When Uninsured Have Dental Pain, They Often Head to the ER

Greater numbers of Americans , especially those who lack insurance coverage, are turning to the emergency room for routine dental care.  This choice frequently costs 10 times more than preventive care and offers far fewer treatment options than a dentist’s office.  The majority of these ER visits are to treat toothaches that could have been avoided with regular checkups but went untreated, often due to a shortage of dentists, particularly those who treat Medicaid patients.

The number of ER visits nationally for dental problems increased 16 percent from 2006 to 2009, and a report from the Pew Center on the States states that the trend is just getting started.

In Florida, more than 115,000 dental patients visited the ER in 2010, costing more than $88 million.  That included more than 40,000 Medicaid patients, a 40 percent increase when compared with 2008.  Many ER dental visits involve repeat patients seeking additional care.  In Minnesota, nearly 20 percent of all dental-related ER visits are return trips because emergency rooms generally are not staffed by dentists.  They are equipped to offer pain relief and medicine for infected gums but not much more.  Because many patients can’t find or afford follow-up treatment, they return to the emergency room.  “Emergency rooms are really the canary in the coal mine.  If people are showing up in the ER for dental care, then we’ve got big holes in the delivery of care,” said Shelly Gehshan, director of Pew’s children’s dental campaign.  “It’s just like pouring money down a hole.  It’s the wrong service, in the wrong setting, at the wrong time.”

For example, in 2009, 56 percent of children enrolled in Medicaid received no dental care.

Visiting ERs for dental treatment “is incredibly expensive and incredibly inefficient,” said Dr. Frank Catalanotto, a professor at the University of Florida’s College of Dentistry.  Preventive care such as regular teeth cleaning can cost $50 to $100, as opposed to $1,000 for emergency room treatment that may include painkillers for aching cavities and antibiotics from resulting infections, Catalanotto said.  Infections can be dangerous, particularly in young children, who often have fevers and suffer from dehydration from preventable dental conditions.  In Florida 200 children were hospitalized in 2006 for those types of infections.  The recession has only worsened the trend, according to Catalanotto.  When someone in the family is laid off, dental tends to take a back seat to food and other necessities.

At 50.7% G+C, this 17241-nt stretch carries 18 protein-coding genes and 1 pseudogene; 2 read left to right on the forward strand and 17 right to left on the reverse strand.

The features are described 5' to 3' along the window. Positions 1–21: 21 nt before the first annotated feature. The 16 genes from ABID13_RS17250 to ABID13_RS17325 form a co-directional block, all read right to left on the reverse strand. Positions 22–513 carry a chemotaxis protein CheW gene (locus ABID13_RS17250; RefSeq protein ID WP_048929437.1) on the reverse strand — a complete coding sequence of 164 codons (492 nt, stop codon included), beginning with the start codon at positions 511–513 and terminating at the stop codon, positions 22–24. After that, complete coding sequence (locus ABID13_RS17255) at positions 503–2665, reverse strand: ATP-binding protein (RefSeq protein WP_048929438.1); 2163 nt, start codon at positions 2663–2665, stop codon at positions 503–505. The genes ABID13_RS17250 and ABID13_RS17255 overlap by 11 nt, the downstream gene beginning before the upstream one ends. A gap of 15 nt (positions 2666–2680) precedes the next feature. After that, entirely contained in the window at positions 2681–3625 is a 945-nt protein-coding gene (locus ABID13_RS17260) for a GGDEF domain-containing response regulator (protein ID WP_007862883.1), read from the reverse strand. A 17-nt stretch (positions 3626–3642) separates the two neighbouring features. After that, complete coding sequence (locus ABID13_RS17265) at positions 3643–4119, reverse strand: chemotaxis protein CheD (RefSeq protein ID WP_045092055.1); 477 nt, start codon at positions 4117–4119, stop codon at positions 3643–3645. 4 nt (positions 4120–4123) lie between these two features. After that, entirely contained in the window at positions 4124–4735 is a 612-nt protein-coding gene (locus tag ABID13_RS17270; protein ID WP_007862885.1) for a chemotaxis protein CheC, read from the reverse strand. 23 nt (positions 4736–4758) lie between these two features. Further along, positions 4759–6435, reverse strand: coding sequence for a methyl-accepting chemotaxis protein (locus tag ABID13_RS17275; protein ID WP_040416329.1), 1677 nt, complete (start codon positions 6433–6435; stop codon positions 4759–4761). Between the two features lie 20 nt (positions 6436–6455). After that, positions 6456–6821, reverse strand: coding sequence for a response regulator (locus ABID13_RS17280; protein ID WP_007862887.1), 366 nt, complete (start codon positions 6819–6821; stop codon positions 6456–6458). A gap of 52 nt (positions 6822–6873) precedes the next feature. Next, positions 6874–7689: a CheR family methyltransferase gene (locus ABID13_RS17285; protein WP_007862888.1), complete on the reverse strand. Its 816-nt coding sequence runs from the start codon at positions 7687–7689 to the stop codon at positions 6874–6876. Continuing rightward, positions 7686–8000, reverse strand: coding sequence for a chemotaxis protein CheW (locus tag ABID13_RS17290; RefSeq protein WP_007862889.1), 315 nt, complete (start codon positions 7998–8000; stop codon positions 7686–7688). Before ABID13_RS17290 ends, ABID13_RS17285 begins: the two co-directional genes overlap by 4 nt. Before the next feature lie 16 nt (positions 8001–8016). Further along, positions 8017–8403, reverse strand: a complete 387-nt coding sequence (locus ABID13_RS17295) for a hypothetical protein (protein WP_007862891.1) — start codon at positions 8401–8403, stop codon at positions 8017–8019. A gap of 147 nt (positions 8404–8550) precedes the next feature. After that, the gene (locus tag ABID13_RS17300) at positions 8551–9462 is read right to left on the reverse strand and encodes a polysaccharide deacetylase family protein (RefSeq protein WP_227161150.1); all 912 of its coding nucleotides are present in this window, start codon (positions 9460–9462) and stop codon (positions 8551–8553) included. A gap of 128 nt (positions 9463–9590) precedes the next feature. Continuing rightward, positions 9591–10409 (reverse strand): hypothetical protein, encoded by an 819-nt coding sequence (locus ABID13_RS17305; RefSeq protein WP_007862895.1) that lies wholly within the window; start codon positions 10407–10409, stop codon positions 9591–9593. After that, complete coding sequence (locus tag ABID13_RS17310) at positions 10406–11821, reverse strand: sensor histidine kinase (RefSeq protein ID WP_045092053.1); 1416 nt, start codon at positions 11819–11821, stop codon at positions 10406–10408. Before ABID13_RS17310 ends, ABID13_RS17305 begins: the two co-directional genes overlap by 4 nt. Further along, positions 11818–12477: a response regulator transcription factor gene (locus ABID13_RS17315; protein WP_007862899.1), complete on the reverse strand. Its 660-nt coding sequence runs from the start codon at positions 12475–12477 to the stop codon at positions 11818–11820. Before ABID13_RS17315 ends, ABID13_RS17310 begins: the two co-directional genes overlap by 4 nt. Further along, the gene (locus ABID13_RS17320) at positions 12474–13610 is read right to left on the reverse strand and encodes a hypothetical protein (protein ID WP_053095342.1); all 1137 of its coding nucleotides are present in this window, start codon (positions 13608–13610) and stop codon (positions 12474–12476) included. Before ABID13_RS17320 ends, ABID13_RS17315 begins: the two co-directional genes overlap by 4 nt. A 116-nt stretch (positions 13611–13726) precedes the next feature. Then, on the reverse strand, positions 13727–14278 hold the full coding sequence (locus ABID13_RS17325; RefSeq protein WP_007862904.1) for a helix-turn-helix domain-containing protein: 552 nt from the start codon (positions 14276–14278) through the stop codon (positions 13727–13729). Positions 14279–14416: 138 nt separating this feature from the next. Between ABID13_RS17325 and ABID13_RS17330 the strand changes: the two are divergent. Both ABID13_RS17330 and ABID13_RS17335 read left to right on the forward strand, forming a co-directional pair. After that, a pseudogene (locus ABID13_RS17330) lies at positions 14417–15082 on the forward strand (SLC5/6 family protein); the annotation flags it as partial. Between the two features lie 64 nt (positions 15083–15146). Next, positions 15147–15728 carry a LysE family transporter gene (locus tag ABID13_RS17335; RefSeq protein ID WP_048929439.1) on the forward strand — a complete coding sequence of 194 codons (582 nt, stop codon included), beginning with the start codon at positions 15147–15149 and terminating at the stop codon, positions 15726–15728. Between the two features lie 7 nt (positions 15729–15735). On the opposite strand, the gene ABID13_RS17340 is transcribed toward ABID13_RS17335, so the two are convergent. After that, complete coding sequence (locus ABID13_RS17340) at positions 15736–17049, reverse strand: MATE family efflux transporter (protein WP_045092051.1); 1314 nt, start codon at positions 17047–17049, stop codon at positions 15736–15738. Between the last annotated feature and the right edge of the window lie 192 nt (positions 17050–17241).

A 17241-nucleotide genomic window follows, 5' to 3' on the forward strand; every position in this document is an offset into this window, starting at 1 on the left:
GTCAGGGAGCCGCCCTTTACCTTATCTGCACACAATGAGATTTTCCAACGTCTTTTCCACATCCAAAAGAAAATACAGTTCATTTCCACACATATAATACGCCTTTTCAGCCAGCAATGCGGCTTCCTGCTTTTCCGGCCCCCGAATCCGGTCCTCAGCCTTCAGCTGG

The Wisconsin Hospital Association has estimated that 32,000 patients with dental problems visit hospital ERs every year. The fees paid to dentists by state health programs such as BadgerCare Plus are the fifth-lowest in the country, according to a report by the Pew Children’s Dental Campaign.  Raising the fees paid to dentists is not likely in the short term given the state’s budget, said Matt Crespin, associate director of the Children’s Health Alliance of Wisconsin, an affiliate of Children’s Hospital and Health System.  “That’s why some of those innovative models have to be looked at,” according to Crespin.

Pekin Hospital in central Illinois has seen a significant increase in ER patients with “very poor dental health,” said Cindy Justus, the hospital’s ER nursing director.  They include uninsured patients and drug abusers, and many are repeat patients.  “There’s just not a lot of options” for them, Justus said.  Shortages of dentists, most notably in rural areas, are part of the problem, Gehshan said.

In Illinois’ Cook County, — which includes Chicago — ER dental visits rose nearly 77,000 between 2008 and 2011.

The cause of the problem is too little financing for dental care in the healthcare system. “And when you lose adult dental coverage like California did in 2009, that creates an even bigger problem,” Gehshan said.  “We do have a safety net, and it’s not big enough,” she said.  In fact, she said, California’s dental care system can only handle about 70 percent of the need in the state, and that’s if the system were actually at full capacity.

Amazingly, 25 percent of all California children have never been to a dentist.  As a result, when those children and their parents end up in the emergency room, using time and resources that could be better spent on non-dental emergencies, that costs California’s taxpayers money, Gehshan said.

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